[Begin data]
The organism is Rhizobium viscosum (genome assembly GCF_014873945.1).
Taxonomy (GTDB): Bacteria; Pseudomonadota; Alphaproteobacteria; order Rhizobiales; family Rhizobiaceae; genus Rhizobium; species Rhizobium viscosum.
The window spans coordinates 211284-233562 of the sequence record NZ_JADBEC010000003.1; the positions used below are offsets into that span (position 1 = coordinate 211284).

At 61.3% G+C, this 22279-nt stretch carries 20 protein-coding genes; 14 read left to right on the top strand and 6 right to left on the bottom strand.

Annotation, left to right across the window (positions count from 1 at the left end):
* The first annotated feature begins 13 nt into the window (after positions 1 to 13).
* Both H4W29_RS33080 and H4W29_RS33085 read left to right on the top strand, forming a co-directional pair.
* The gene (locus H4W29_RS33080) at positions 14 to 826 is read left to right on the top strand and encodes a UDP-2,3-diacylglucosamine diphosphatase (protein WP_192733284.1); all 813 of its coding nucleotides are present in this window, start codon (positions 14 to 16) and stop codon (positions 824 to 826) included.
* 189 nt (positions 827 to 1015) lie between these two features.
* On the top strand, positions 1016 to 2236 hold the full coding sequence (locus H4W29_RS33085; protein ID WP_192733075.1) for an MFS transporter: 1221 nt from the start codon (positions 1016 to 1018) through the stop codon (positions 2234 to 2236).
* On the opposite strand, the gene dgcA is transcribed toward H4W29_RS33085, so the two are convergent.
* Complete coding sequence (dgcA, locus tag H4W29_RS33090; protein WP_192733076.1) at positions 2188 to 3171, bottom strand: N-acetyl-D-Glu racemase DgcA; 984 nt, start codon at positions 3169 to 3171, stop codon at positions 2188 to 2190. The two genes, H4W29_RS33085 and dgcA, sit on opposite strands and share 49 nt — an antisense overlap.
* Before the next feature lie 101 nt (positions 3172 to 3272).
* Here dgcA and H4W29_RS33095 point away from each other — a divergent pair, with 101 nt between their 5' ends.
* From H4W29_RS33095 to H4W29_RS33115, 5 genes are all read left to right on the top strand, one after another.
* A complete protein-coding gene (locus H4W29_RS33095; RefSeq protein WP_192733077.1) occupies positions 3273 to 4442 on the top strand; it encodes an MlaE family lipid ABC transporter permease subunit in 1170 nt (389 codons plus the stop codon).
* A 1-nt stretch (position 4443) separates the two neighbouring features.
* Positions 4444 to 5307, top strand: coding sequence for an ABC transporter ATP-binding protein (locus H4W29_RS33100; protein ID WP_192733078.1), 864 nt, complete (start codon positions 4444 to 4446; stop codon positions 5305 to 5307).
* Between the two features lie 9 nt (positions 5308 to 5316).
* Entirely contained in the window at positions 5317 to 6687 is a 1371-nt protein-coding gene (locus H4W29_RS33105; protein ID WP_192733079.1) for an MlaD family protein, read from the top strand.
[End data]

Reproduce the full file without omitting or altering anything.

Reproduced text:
The organism is Rhizobium viscosum (genome assembly GCF_014873945.1).
Taxonomy (GTDB): Bacteria; Pseudomonadota; Alphaproteobacteria; order Rhizobiales; family Rhizobiaceae; genus Rhizobium; species Rhizobium viscosum.
The window spans coordinates 211284-233562 of the sequence record NZ_JADBEC010000003.1; the positions used below are offsets into that span (position 1 = coordinate 211284).

At 61.3% G+C, this 22279-nt stretch carries 20 protein-coding genes; 14 read left to right on the top strand and 6 right to left on the bottom strand.

Annotation, left to right across the window (positions count from 1 at the left end):
* The first annotated feature begins 13 nt into the window (after positions 1 to 13).
* Both H4W29_RS33080 and H4W29_RS33085 read left to right on the top strand, forming a co-directional pair.
* The gene (locus H4W29_RS33080) at positions 14 to 826 is read left to right on the top strand and encodes a UDP-2,3-diacylglucosamine diphosphatase (protein WP_192733284.1); all 813 of its coding nucleotides are present in this window, start codon (positions 14 to 16) and stop codon (positions 824 to 826) included.
* 189 nt (positions 827 to 1015) lie between these two features.
* On the top strand, positions 1016 to 2236 hold the full coding sequence (locus H4W29_RS33085; protein ID WP_192733075.1) for an MFS transporter: 1221 nt from the start codon (positions 1016 to 1018) through the stop codon (positions 2234 to 2236).
* On the opposite strand, the gene dgcA is transcribed toward H4W29_RS33085, so the two are convergent.
* Complete coding sequence (dgcA, locus tag H4W29_RS33090; protein WP_192733076.1) at positions 2188 to 3171, bottom strand: N-acetyl-D-Glu racemase DgcA; 984 nt, start codon at positions 3169 to 3171, stop codon at positions 2188 to 2190. The two genes, H4W29_RS33085 and dgcA, sit on opposite strands and share 49 nt — an antisense overlap.
* Before the next feature lie 101 nt (positions 3172 to 3272).
* Here dgcA and H4W29_RS33095 point away from each other — a divergent pair, with 101 nt between their 5' ends.
* From H4W29_RS33095 to H4W29_RS33115, 5 genes are all read left to right on the top strand, one after another.
* A complete protein-coding gene (locus H4W29_RS33095; RefSeq protein WP_192733077.1) occupies positions 3273 to 4442 on the top strand; it encodes an MlaE family lipid ABC transporter permease subunit in 1170 nt (389 codons plus the stop codon).
* A 1-nt stretch (position 4443) separates the two neighbouring features.
* Positions 4444 to 5307, top strand: coding sequence for an ABC transporter ATP-binding protein (locus H4W29_RS33100; protein ID WP_192733078.1), 864 nt, complete (start codon positions 4444 to 4446; stop codon positions 5305 to 5307).
* Between the two features lie 9 nt (positions 5308 to 5316).
* Entirely contained in the window at positions 5317 to 6687 is a 1371-nt protein-coding gene (locus H4W29_RS33105; protein ID WP_192733079.1) for an MlaD family protein, read from the top strand.